Out Now – 29th June 2012

Storage 24
A British monster movie set in a storage facility. The Guardian loves it and the Daily Mail hates it. I know who I trust.

Friends with Kids
What to Expect When You’re Expecting with the cast of Bridesmaids. Boom.

We Are Poets (limited release)
Documentary film looking at UK teens who are involved in spoken poetry. The Leeds youth poetry team compete in America’s most prestigious poetry slam event. Poetry slam. Poetry. Slam. What?

Joyful Noise (limited release)
Glee for grown-ups starring Dolly Parton and Queen Latifah. *shudder*

Killer Joe (limited release)
I can’t tell you what the plot is but I can tell you that the cast includes personal favourites Juno Temple, Emile Hirsch, and Thomas Haden Church alongside Matthew McConaughey looking like he might be about to do something right for a change.

The Fairy (limited release)
A man falls in love with a fairy after she grants him three wishes. A joyous comedy which completely won me over. A non-silent tribute to silent comedy films filled with slapstick and silliness.

Your Sister’s Sister (limited release)
This is billed as a comedy but the trailer and storyline suggest more of an angsty drama as a man sleeps with his best friend’s lesbian sister despite having feelings for his best friend. Expect 5 minutes of sex followed by 90 minutes of guilt, regret, and anger.

Dark Horse (limited release)
A deliberately detached comedy about two people falling in love (almost) that I found too detached to really engage. It’s been eight months since I’ve seen it, and it hasn’t been on my mind once since.

Lovely Molly (limited release)
Don’t let the title fool you, this is a horror that contains strong language, sex, violence, gore and hard drug use. Sex! Violence! Gore! Phwaor!

The Discreet Charm of the Bourgeoisie (limited release)
70s comedy re-release. “A surreal, virtually plotless series of dreams centered around six middle-class people and their consistently interrupted attempts to have a meal together.” Sounds delightful.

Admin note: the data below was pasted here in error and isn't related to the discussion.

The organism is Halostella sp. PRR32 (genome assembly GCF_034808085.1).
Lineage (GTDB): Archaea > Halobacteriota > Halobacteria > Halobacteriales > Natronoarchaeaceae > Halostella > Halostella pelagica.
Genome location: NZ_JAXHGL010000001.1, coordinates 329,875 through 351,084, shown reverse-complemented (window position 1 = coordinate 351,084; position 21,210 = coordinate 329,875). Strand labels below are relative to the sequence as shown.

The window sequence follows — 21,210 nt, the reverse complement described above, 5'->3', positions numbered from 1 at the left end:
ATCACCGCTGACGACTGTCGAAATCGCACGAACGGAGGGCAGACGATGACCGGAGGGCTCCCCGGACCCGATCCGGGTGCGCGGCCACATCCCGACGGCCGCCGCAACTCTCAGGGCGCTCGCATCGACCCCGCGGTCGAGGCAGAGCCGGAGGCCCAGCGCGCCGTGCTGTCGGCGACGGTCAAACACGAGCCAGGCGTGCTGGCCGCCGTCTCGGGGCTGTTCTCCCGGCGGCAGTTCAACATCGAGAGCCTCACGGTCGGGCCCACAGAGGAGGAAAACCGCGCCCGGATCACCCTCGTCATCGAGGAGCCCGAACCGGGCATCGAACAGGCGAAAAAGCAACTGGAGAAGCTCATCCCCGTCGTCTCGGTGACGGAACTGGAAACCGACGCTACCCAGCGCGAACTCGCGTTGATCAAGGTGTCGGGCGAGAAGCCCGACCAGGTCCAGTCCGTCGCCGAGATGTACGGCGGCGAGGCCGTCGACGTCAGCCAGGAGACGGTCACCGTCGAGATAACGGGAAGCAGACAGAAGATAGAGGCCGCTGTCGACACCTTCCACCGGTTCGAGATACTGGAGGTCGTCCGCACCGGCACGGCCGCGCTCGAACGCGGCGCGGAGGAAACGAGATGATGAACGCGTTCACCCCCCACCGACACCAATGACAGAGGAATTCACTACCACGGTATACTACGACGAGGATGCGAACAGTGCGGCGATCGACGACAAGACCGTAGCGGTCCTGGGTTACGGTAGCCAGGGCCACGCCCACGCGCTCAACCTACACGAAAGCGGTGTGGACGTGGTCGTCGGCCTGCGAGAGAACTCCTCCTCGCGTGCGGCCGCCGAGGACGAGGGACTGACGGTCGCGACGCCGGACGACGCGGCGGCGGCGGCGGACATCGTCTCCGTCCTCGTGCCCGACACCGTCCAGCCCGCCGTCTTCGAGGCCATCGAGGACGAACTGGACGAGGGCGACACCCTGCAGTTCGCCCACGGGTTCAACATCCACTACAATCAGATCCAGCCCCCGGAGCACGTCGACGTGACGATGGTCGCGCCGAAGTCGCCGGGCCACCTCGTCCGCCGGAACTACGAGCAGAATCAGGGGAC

King of Devil’s Island (limited release)
Uprising in a Norwegian boys home! Stars that nice Swede from Mamma Mia! but features less singing and more sexual abuse.

Glastonbury The Movie (In Flashback) (limited release)
It is 17 years after its original release and Robin Mahoney has “retooled” his documentary about Glastonbury.

The Athlete (limited release)
Biopic of Ethiopian Olympic runner and Paralympic archer Abebe Bikila. Something tells me Bikila has trouble sometime in between the running and the archery.

Last Flight to Abuja (limited release)
“Mid-air difficulties forces a Nigerian commercial plane into an emergency landing with devastating consequences.” Don’t worry though guys, British Airways actually have a flight leaving from Heathrow tonight at 22:50.

Exit Humanity (limited release)
“A young man’s struggle to survive in the aftermath of a deadly undead outbreak during the American Civil War.” I have to admit to knowing very little about the American Civil War so for all I know it did involve an outbreak of the undead. I did Geography. Ask me about longshore drift sometime.

Dark Horse – LFF Review

Dark Horse is a very odd comedy about two thirty-somethings, Abe (Jordan Gelber) and Miranda (Selma Blair), who begin an awkward romance after Abe pursues Miranda to a stalkerish degree. Neither of the two lead characters are likeable, Abe is overconfident and pathetic while Miranda is cold and selfish, yet somehow they are a good source of comedy and the film was fun to watch.

An off-beat comedy in the extreme Dark Horse indulges itself more and more as the runtime rolls on. By the end credits the quirks have become too much and the film has lost the charm it showed in the beginning. A particular bug-bear were extended dream sequences in which a normally timid secretary (Donna Murphy) becomes a cougar in Abe’s mind and essentially spells out his thoughts and the plot to Abe and the audience. It’s a classic case of “show it, don’t say it”.

Don’t get me wrong, Dark Horse was very entertaining, but sadly it left no lasting impact and by ending on a bum note, is hard to recommend. For a comedy a little different to the norm you could do a lot worse, though this film is unlikely to grace the silver screen in the UK once this festival is over.

Final thought: What a waste of Christopher Walken.

55th BFI London Film Festival

For the next week or so this post will be our hub for coverage of the 55th BFI London Film Festival. Any films we’ve seen have a thumbnail below linking to their review and the video player below will update itself to show the latest video from the BFI about the festival.

We’re trying to break the 20 film barrier this year, though it may well kill us.

Films reviewed:

Latest video coverage:

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